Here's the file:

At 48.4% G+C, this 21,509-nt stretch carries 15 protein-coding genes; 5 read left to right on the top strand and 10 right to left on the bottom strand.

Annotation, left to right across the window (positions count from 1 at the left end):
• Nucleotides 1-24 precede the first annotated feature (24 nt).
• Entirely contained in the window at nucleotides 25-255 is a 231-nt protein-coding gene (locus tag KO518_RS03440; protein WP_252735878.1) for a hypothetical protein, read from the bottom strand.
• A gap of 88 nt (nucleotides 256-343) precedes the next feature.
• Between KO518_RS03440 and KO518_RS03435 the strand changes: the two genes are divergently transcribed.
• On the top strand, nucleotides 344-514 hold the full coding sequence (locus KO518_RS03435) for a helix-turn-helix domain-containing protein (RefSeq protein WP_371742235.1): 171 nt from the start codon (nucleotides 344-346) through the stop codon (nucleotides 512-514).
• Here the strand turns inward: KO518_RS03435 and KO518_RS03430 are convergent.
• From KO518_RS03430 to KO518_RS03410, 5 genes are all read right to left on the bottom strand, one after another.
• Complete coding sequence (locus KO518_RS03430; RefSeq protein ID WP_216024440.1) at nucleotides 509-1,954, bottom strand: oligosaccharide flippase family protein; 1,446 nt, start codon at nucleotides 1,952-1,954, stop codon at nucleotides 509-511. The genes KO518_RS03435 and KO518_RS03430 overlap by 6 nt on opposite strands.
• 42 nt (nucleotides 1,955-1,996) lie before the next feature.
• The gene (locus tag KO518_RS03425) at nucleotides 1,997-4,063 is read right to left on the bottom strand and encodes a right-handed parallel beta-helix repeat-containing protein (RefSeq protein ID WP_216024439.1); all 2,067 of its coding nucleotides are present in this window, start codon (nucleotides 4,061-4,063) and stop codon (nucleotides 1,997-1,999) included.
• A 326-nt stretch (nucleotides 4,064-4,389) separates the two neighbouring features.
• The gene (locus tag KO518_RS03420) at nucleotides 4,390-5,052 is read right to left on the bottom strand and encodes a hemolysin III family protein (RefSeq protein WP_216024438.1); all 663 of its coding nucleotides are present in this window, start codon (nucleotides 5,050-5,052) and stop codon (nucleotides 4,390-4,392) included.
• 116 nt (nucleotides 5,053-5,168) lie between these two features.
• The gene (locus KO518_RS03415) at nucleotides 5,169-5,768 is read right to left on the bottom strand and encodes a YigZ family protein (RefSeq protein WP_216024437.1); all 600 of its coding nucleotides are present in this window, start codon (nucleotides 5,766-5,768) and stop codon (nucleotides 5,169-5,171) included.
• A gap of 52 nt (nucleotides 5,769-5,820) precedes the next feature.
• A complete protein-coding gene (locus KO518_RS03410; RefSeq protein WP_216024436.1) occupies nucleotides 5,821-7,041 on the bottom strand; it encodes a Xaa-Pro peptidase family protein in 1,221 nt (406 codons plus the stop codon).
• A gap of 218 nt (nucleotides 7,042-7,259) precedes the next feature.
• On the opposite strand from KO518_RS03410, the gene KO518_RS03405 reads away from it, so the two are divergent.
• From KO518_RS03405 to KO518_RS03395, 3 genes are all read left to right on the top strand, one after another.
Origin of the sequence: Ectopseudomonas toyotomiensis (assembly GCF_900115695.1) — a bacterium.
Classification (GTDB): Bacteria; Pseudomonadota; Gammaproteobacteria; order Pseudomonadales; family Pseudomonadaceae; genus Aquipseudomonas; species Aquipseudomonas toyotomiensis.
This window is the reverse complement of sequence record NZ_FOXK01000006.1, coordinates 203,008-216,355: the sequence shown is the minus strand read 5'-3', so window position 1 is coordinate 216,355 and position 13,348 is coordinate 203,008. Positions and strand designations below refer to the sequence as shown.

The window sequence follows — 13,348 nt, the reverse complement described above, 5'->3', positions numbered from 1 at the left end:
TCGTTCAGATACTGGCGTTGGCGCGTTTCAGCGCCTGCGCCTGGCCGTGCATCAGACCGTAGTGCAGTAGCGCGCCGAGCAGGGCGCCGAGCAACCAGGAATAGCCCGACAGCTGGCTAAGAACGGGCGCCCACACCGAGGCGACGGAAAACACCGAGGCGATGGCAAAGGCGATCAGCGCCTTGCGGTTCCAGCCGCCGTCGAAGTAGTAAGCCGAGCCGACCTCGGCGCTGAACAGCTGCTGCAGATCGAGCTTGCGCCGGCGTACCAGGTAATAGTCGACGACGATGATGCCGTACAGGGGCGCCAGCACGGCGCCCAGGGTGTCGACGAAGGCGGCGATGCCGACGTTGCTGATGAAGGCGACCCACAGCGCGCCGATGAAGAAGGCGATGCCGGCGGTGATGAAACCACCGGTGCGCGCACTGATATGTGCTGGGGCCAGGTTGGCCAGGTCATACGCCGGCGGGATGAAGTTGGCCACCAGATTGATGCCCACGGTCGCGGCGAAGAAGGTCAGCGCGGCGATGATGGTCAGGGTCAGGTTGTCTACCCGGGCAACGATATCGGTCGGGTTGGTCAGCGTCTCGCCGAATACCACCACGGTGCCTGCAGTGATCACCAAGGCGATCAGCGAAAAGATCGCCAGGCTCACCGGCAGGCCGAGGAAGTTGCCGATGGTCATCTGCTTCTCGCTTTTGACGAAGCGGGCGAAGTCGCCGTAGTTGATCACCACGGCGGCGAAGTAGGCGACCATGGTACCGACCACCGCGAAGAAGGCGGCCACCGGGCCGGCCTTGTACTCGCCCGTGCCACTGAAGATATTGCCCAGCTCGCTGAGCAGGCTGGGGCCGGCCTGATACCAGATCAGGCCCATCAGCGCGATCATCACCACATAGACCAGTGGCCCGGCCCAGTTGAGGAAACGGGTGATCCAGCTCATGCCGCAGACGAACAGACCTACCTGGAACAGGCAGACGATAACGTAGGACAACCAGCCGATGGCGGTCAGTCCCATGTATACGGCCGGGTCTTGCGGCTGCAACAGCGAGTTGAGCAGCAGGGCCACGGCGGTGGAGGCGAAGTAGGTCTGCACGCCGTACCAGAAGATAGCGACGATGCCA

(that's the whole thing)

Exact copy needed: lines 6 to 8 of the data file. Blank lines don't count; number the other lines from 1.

• Between KO518_RS03440 and KO518_RS03435 the strand changes: the two genes are divergently transcribed.
• On the top strand, nucleotides 344-514 hold the full coding sequence (locus KO518_RS03435) for a helix-turn-helix domain-containing protein (RefSeq protein WP_371742235.1): 171 nt from the start codon (nucleotides 344-346) through the stop codon (nucleotides 512-514).
• Here the strand turns inward: KO518_RS03435 and KO518_RS03430 are convergent.